Supporting Palestinian rights is a priority for the TUC.
The ITUC rates Palestine as one of the worst countries in the world for workers, with no guarantee of rights due to a breakdown in the rule of law.
Our work and policies in support of Palestinian rights and decent work are set out in an evidence-based report, ‘Justice for Palestine’ published today.
The TUC calls on the UK government to:
publicly support ending the illegal military occupation of Palestine;
take firm action to ensure annexation does not go ahead;
speak out in support of protecting all Palestinian human rights, including the right to collective self-determination and the right of refugees to return;
recognise the State of Palestine and support genuine efforts towards a comprehensive, just and lasting peace based on a two-state solution, with Palestinians and Israelis participating as equals in talks.
Israel’s occupation of Palestinian land has lasted for over 50 years, in violation of international law.
The human rights situation “deteriorates day-by-day”, according to the UN’s Special Rapporteur. Human rights violations in the occupied Palestinian territory (OPT) include labour exploitation, home demolitions, forcible population transfer, excessive use of force and torture, and restrictions on freedom of movement.
In the first six months of 2020, 21 Palestinians were killed by Israeli Occupying Forces (IOF) with at least half being shot.
The nation-state law, passed by Israel’s Knesset in 2018 enshrines discrimination, and the UN Committee on Economic, Social and Cultural Rights has called on Israel to repeal the law or bring it into line with the relevant Covenant.
Israel has been allowed to act with impunity for decades, and it now threatening to annex more Palestinian land.
Despite claims by outgoing President Trump and others that annexation is off the table as part of Israel’s agreement with the United Arab Emirates, Prime Minister Netanyahu has stated that “There is no change in my plan to apply sovereignty, our sovereignty, in Judea and Samaria, in full coordination with the US. I’m committed to it, this hasn’t changed… This issue remains on the table”.
But arguably, annexation is happening on the ground anyway with, for example, Israel’s construction of the 700km-plus wall mainly built on Palestinian land.
We’ve written to the UK government stating our concerns about the annexation threat and called on it to publicly state that annexation would be met with serious consequences.
The occupation has suffocated the Palestinian economy.
According to the ILO, the occupation, settlements and restrictions such as checkpoints, roadblocks, the wall, metal gates, being unable to access natural resources and infrastructure “severely affect Palestinians’… right to non-discrimination, with regard to pursuing an adequate standard of living and decent work”.
The economy in Gaza, blockaded by air, sea and land for over a decade is near collapse. Poverty rates in Gaza are over 50 per cent.
Young Palestinian women face particularly bleak employment prospects, with 66 per cent out of the labour force in quarter two (April-June) of 2020.
Despite business having an obligation to respect human rights under the UN Guiding Principles on Business and Human Rights, many are complicit and profit from the occupation and violations of Palestinian human rights – with some of these listed in the UN’s database.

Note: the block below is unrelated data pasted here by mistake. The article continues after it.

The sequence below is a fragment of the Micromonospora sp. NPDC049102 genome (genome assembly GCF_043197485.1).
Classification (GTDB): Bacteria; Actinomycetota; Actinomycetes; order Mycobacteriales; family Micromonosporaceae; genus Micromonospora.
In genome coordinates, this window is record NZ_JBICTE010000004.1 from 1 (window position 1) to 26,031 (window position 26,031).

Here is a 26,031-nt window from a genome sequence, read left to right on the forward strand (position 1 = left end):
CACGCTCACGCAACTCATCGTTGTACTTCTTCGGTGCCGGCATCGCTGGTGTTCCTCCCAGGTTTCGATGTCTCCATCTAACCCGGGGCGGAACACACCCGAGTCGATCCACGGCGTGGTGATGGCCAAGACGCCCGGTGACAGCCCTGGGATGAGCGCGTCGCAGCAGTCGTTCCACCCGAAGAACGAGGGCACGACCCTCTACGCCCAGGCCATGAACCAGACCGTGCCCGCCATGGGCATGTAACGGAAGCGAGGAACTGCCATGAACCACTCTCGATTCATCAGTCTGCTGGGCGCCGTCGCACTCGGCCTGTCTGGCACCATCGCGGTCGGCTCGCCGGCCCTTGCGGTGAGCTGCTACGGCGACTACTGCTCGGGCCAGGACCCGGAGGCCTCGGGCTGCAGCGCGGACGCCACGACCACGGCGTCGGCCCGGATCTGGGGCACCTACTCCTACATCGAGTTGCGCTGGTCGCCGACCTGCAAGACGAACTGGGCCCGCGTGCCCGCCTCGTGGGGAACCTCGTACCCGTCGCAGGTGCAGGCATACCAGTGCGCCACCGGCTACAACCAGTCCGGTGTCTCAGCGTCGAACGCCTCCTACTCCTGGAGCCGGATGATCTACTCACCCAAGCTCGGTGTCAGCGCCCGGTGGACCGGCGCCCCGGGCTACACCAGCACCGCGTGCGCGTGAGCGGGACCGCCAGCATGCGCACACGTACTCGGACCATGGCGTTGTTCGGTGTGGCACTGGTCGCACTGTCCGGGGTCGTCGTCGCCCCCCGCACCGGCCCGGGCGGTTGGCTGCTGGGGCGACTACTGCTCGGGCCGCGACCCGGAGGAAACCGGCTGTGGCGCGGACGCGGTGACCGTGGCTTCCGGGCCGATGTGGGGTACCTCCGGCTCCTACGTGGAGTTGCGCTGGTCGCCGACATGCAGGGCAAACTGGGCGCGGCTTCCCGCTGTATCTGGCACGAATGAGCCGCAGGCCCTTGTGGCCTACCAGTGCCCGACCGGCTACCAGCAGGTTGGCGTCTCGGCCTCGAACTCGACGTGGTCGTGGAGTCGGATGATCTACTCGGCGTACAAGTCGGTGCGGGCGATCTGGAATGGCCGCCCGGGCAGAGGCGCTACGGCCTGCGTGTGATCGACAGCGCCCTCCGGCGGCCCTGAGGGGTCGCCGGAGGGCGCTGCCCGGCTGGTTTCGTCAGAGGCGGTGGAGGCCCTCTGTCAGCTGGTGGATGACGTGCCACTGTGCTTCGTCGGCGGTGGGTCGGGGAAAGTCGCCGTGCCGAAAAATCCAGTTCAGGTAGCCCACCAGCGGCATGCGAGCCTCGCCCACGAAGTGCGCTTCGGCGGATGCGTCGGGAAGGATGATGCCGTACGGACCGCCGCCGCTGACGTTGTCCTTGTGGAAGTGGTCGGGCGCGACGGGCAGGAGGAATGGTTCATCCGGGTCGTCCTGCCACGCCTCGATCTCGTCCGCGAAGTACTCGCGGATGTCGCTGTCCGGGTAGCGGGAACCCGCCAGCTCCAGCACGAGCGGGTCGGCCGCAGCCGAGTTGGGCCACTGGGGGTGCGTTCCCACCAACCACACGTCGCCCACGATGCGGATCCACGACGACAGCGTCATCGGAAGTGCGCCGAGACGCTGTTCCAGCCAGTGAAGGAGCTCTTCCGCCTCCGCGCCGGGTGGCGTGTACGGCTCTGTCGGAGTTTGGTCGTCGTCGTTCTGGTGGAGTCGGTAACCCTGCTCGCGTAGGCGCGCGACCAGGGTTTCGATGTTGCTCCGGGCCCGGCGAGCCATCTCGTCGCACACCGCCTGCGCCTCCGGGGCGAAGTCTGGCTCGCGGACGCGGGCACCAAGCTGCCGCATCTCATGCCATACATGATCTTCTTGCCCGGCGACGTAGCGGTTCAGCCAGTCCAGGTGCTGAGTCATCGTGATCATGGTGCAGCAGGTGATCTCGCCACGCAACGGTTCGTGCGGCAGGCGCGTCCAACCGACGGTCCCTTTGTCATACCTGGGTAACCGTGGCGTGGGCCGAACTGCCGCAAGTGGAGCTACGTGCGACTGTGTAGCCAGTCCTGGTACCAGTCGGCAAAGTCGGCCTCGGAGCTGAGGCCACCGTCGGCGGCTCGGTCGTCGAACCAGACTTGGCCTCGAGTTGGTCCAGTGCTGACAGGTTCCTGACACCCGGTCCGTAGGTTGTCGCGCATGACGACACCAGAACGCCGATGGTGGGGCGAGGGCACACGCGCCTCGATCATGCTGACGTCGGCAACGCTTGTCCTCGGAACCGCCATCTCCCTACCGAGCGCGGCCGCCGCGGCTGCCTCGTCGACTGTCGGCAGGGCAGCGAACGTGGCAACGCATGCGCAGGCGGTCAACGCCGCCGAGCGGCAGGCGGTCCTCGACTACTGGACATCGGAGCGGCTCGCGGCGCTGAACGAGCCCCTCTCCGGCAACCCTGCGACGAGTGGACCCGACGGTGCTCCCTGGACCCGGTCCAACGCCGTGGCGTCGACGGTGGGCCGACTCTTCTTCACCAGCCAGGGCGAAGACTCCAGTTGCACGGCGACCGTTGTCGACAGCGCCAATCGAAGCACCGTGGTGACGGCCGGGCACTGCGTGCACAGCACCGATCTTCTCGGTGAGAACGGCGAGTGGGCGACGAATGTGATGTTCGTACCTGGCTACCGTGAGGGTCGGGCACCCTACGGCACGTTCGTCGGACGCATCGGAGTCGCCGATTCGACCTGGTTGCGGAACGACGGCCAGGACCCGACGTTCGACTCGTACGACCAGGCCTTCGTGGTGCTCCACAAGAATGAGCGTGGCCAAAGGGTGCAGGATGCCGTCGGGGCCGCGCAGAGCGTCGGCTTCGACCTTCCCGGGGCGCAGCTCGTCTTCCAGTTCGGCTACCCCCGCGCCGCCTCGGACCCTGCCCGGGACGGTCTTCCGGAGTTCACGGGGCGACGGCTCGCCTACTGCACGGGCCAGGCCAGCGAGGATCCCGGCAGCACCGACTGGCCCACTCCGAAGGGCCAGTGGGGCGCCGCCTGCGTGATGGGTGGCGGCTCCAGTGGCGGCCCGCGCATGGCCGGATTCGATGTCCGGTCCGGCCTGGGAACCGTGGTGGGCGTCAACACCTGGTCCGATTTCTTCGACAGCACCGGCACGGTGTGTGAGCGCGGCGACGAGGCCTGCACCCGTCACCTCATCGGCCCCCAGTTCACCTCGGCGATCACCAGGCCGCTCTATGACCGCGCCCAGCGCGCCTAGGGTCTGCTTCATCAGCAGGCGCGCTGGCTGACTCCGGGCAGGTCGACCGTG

This complicity must end.
Faced with little alternative, around 130,000 Palestinians work in the illegal settlements in the occupied Palestinian territory, and in Israel, in exploitative conditions characterised by discrimination, low pay, insecurity, poor health and safety and few rights at work (see report for more details).
It’s good to hear that the Israeli government will finally make improvements to the exploitative permit system for construction workers in Israel, so that they will receive permits directly, rather than through their employer.
This looks like a step forward and should establish a direct relationship between workers and employers, rather than via profiteering labour brokers - but enforcement will be vital.
We're still waiting for more information about this policy change, but we'd want to see all workers treated fairly and have their rights respected.
The Covid-19 pandemic has added further hardship and uncertainty for Palestinian workers and their families.
Despite a tripartite agreement being signed with the Palestine General Federation of Trade Unions (PGFTU), 52 per cent of workers did not receive their salary/wages during the lockdown period. The PGFTU has been supporting incomes and providing food aid.
Meanwhile, the illegal settlements on occupied Palestinian territory continue to expand – a move recently jointly condemned by the UK, France, Germany, Italy and Spain as being in violation of international law and imperilling the viability of a two-state solution. Around 600,000 Israeli settlers now live in the occupied West Bank, with about one-third in East Jerusalem, in approximately 250 settlements.
The extensive appropriation of land and the appropriation and destruction of property required to build and expand settlements breaches international humanitarian law.
This injustice cannot continue.
In solidarity with Palestinian people, the TUC supports a ban on trade with the illegal settlements, an end to arms trading with Israel, and suspension of the UK-Israel Trade and Partnership Agreement until Palestinian rights are respected.
We encourage affiliates, employers and pension funds to disinvest from, and boycott the goods of, companies who profit from illegal settlements, the occupation and the construction of the wall.
We stand in solidarity with the Palestinian people.
For more information about the TUC’s policies and work on Palestine see:
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